The Book Of Questions, by Pablo Neruda, translated by William O’Daly
As a fond reader of poetry , I wasn’t sure what to expect from this book. To be sure, Pablo Neruda was a leftist Chilean poet, and this book was written late in life, so one does not know quite what to expect. What one finds here is deeply interesting. There is a genre of song where people ask questions, and some of them end up being of interest largely or only to the author. At times these songs receive a great deal of ridicule, like those by ICP and Jadakiss, who were thought to have gotten out of their depth by asking stupid questions. Often this book feels the same way, in that the questions asked have loaded assumptions and show the author’s preoccupations. Likely, this book was viewed far better than the poetry of ICP and Jadakiss with their questions, but it will likely help the reader to know that the questions asked here are as sincere and as ridiculous as those. Do we judge a leftist poet’s questions as being more valid and of a higher nature than those of others? Would we write any better books of questions than these if we were facing death and still had a lot on our minds?
This is a short book of less than 100 pages and is a bilingual edition with the questions provided in both English and the poet’s native Chilean Spanish. Each set of questions here is marked with a Roman numeral–there are a total of 74 of them. This book is a book of questions, and every single stanza of this book of poetry is a question, most of them fairly short questions of only a couple of lines. In these poems the author shows a preoccupation with questions of identity, justice, as well as animals, leaves, and the color yellow. This is an odd collection of questions, and probably is not the ideal first book of the poet’s to read. The author shows himself to be stubbornly unable to accept the divisions of time, wondering why months can’t last all years, and making category errors about how may months there are in a week. Perhaps some people are more tolerant about this sort of foolishness than I am, but I found a great deal of this book deeply tedious and irritating because the author just seemed to be so ignorant of the rules and categories that govern our existence. Given this foolishness, the author’s politically foolish worldview made more sense.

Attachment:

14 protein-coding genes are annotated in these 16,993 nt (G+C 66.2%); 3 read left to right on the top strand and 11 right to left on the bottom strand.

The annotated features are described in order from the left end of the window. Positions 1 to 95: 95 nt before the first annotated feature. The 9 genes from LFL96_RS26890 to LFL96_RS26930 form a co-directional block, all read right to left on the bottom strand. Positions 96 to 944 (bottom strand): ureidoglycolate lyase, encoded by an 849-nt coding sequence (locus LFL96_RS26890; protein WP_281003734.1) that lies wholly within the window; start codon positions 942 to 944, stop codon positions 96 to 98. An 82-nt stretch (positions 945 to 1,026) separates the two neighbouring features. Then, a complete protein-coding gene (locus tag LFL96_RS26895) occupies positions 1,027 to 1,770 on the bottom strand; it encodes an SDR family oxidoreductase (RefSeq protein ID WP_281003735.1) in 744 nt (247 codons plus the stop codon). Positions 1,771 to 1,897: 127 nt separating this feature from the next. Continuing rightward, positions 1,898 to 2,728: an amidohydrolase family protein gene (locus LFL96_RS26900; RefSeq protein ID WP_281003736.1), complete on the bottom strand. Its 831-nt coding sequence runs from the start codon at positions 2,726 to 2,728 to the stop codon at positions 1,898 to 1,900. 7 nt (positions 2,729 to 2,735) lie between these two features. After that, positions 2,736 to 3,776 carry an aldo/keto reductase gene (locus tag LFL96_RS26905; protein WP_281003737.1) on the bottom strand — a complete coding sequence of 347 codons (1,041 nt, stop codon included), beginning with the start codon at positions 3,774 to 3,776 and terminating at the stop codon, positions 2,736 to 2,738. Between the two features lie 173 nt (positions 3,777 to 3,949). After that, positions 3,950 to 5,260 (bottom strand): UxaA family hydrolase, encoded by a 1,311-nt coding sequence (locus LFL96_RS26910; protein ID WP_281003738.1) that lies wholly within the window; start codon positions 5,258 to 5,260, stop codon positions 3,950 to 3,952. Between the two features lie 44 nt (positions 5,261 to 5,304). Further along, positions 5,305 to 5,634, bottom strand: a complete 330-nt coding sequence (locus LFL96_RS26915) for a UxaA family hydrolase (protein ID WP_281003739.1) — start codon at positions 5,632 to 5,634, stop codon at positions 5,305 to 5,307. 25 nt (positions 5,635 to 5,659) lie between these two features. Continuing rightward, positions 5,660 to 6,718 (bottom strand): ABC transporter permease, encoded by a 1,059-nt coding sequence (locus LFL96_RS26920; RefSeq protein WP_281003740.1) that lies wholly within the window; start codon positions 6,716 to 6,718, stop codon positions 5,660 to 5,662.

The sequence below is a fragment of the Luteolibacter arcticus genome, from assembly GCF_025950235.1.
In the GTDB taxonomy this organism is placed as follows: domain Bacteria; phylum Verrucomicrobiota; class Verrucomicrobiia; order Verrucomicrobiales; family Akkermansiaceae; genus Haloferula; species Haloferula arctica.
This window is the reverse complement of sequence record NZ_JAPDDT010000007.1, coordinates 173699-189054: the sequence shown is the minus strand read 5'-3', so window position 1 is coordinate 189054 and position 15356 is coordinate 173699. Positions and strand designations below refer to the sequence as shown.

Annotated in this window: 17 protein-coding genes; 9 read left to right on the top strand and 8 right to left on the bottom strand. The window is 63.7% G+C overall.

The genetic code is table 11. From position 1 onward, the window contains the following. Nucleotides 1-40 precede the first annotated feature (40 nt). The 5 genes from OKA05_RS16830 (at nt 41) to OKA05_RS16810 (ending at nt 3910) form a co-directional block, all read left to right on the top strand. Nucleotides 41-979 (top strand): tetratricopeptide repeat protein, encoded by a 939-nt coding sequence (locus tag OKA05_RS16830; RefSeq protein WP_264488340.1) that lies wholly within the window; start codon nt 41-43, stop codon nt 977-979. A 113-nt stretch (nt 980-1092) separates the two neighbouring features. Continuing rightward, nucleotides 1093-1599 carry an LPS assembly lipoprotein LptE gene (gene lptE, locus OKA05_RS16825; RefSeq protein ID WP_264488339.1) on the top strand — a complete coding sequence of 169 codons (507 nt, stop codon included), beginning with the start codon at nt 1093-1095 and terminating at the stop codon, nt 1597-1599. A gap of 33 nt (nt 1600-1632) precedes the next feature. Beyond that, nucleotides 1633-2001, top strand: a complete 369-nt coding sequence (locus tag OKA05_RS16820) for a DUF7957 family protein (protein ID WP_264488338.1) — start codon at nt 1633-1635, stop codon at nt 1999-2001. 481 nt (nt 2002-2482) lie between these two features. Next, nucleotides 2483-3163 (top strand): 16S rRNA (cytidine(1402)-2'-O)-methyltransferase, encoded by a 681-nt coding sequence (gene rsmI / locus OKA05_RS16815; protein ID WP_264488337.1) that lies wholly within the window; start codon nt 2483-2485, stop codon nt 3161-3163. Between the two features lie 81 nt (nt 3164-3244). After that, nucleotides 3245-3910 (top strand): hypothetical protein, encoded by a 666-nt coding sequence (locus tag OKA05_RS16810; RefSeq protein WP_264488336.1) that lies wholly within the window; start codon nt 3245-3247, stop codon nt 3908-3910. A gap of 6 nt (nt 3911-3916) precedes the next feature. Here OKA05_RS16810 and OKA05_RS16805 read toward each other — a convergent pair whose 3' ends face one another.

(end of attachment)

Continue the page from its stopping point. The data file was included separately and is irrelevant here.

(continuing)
Even so, despite the fact that a great deal of this book is tedious nonsense, there are at least a few of the lines that are immensely beautiful and some of the questions that are deeply insightful. The poet ponders what sort of justice Hitler will face, wondering if in the afterlife he will suffer like he made others suffer. That set of poems alone is worth the short amount of time it will take to read this book, and allows the reader to put up with a lot of inane wondering about how people will make their bread if we run out of yellow or something equally insipid. Reading a book like this prompts me to wonder whether we judge a poet by reputation and take everything that poet says to be deep and insightful or whether we judge a poet on the merits of his work and recognize that a great many poets skate by on reputation when their works are not worthy of the name they have gained over the course of a lifetime largely due to the congeniality people have with their political worldview.
 See, for example: